Sartres Discussion on Freedom of Choice and Camus Concept of Absurdity

Freedom, Choice and Absurdity
It is stated that an individual has unlimited freedom and that man is able to do what he wants when he pleases to do so however, it must not be confused with the fact that every individual has limitations, because it is clear that everything and everyone has social and physical constraints. This, of course, is merely a factor to Sartre, freedom is a characteristic of the nature of consciousness, i.e. as spontaneity (Onof, 2010).

To Sartre, freedom is all about making choices, and it is stated that an individual can never avoid making choices. It is also stated that Sartre believes that proper exercise (Onof, 2010) of freedom can create value that only the individual who makes choices can experienceeveryone has different experiencesand this fact contributes to the notion that there is, indeed, a singularity in human life (Onof, 2010).

According to Sartre (2003), the life of an individual is like a project which develops as time progresses it is not a project that is clear or known to the individual, nevertheless, the choices which he or she makes throughout his or her life is vital in the development of such life. It is stated that specific choices are always vital components which are bound by time in the life of an individual.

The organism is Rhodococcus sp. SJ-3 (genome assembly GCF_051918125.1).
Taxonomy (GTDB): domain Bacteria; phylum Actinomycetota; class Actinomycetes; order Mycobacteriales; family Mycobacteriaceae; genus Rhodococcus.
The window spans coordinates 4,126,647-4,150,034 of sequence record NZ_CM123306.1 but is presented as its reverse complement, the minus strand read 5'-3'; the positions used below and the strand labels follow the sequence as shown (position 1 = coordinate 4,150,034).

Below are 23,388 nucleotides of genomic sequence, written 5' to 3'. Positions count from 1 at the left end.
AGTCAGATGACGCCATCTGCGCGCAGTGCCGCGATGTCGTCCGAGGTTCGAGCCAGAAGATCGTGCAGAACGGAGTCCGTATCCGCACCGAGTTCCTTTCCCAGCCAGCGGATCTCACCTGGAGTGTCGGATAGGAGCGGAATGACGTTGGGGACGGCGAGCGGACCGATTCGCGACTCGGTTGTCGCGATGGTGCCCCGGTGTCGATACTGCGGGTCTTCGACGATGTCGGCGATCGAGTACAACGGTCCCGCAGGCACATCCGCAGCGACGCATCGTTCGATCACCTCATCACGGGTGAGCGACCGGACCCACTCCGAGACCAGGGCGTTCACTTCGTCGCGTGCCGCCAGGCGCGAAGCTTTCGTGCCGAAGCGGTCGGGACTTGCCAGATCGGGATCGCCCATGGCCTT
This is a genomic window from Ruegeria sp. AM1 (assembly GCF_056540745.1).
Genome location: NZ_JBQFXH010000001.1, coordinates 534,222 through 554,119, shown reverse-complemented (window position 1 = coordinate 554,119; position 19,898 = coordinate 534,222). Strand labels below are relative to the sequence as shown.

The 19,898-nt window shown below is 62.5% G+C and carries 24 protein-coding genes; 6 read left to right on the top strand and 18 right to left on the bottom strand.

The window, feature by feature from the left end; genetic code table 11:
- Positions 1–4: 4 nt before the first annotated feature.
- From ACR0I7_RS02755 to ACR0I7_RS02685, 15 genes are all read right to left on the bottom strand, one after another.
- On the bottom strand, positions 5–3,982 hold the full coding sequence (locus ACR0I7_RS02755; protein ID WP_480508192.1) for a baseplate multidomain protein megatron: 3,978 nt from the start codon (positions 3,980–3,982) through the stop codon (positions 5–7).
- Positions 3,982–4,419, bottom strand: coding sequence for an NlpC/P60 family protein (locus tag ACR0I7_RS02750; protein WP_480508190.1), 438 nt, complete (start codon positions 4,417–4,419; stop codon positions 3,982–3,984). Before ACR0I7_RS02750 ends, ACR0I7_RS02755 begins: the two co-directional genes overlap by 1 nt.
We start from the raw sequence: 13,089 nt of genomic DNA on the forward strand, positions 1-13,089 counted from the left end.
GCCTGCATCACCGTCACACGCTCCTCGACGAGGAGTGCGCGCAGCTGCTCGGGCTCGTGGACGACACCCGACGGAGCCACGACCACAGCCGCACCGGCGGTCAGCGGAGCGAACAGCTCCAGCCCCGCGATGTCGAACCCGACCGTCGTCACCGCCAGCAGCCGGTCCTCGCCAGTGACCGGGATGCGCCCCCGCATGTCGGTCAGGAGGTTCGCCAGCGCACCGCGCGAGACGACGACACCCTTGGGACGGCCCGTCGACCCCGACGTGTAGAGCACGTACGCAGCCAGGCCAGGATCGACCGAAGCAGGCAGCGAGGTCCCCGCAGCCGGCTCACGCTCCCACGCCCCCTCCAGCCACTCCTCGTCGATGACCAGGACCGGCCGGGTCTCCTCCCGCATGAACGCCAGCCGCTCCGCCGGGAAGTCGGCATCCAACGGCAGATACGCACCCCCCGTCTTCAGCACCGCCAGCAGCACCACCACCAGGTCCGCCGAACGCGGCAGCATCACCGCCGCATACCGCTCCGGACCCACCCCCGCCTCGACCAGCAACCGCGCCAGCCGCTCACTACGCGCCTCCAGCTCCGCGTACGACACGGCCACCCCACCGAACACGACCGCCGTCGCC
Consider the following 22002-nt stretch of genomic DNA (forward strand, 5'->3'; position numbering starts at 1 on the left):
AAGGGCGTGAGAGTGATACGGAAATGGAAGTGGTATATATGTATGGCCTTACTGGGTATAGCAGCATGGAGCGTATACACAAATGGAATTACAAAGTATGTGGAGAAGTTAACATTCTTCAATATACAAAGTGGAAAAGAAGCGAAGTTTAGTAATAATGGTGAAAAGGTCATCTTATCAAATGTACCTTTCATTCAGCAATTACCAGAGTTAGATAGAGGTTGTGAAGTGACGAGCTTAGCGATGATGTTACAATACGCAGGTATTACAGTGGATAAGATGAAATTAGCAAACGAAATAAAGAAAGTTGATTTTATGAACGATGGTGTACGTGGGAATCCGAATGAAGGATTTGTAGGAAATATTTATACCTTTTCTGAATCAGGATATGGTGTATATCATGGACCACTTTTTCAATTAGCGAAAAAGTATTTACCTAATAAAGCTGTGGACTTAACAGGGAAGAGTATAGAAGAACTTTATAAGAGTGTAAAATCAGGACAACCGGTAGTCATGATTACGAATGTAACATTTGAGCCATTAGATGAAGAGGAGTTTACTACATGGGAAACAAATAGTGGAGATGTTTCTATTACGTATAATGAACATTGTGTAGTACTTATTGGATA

Since choices are part of life, and cannot be removed, it is then, necessary to discuss the relation of freedom to choices. It is stated that freedom is a spontaneous choice and that it consists of creating choices which involve proper coordination of transcendence and facticity (Onof, 2010). This means that the individual must be able to achieve an understanding which is beyond what is, as well as an understanding of how circumstances can limit individuals when they are making choices. Being able to coordinate these two factors will enable an individual to create a choice that is spontaneous.

A choice which is not done so will eventually become a pitfall and produce undesired results when it comes to expressing ones desire for being (Onof, 2010). It is, of course, arguable, that the Self, being granted freedom, is likely to engage in deception, or that which is called bad faith (Sartre, 1993). If an individual recognizes the fact that his or her freedom is bound to his or her facticity, he or she will then be able to understand that he or she needs to create appropriate choices. If one is able to understand such, then it can be said that his or her choices are not trapped in bad faith (Onof, 2010).